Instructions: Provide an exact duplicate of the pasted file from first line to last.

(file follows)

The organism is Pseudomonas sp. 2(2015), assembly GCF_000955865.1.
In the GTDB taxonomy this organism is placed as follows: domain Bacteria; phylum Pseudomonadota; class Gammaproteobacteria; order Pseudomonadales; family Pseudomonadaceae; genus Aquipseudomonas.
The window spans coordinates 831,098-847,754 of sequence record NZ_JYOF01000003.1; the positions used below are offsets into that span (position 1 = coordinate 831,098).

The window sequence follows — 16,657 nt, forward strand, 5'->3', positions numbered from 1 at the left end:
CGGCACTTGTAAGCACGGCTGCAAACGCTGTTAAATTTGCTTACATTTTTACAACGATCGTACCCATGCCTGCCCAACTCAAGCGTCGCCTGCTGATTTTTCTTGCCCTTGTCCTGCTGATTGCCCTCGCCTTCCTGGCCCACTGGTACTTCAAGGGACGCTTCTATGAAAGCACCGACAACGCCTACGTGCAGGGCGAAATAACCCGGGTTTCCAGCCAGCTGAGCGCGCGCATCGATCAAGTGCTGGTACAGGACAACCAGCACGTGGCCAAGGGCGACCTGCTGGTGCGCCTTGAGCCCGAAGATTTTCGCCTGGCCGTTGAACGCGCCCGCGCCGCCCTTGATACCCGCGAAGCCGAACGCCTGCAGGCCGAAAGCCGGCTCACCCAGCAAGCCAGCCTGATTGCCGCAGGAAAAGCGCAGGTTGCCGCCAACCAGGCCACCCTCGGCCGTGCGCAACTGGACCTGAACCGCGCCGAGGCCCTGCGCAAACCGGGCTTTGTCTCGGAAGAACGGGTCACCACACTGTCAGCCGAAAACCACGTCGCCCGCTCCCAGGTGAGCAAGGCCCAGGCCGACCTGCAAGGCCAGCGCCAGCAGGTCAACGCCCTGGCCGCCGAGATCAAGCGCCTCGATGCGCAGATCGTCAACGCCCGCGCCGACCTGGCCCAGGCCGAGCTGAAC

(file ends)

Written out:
The organism is Pseudomonas sp. 2(2015), assembly GCF_000955865.1.
In the GTDB taxonomy this organism is placed as follows: domain Bacteria; phylum Pseudomonadota; class Gammaproteobacteria; order Pseudomonadales; family Pseudomonadaceae; genus Aquipseudomonas.
The window spans coordinates 831,098-847,754 of sequence record NZ_JYOF01000003.1; the positions used below are offsets into that span (position 1 = coordinate 831,098).

The window sequence follows — 16,657 nt, forward strand, 5'->3', positions numbered from 1 at the left end:
CGGCACTTGTAAGCACGGCTGCAAACGCTGTTAAATTTGCTTACATTTTTACAACGATCGTACCCATGCCTGCCCAACTCAAGCGTCGCCTGCTGATTTTTCTTGCCCTTGTCCTGCTGATTGCCCTCGCCTTCCTGGCCCACTGGTACTTCAAGGGACGCTTCTATGAAAGCACCGACAACGCCTACGTGCAGGGCGAAATAACCCGGGTTTCCAGCCAGCTGAGCGCGCGCATCGATCAAGTGCTGGTACAGGACAACCAGCACGTGGCCAAGGGCGACCTGCTGGTGCGCCTTGAGCCCGAAGATTTTCGCCTGGCCGTTGAACGCGCCCGCGCCGCCCTTGATACCCGCGAAGCCGAACGCCTGCAGGCCGAAAGCCGGCTCACCCAGCAAGCCAGCCTGATTGCCGCAGGAAAAGCGCAGGTTGCCGCCAACCAGGCCACCCTCGGCCGTGCGCAACTGGACCTGAACCGCGCCGAGGCCCTGCGCAAACCGGGCTTTGTCTCGGAAGAACGGGTCACCACACTGTCAGCCGAAAACCACGTCGCCCGCTCCCAGGTGAGCAAGGCCCAGGCCGACCTGCAAGGCCAGCGCCAGCAGGTCAACGCCCTGGCCGCCGAGATCAAGCGCCTCGATGCGCAGATCGTCAACGCCCGCGCCGACCTGGCCCAGGCCGAGCTGAAC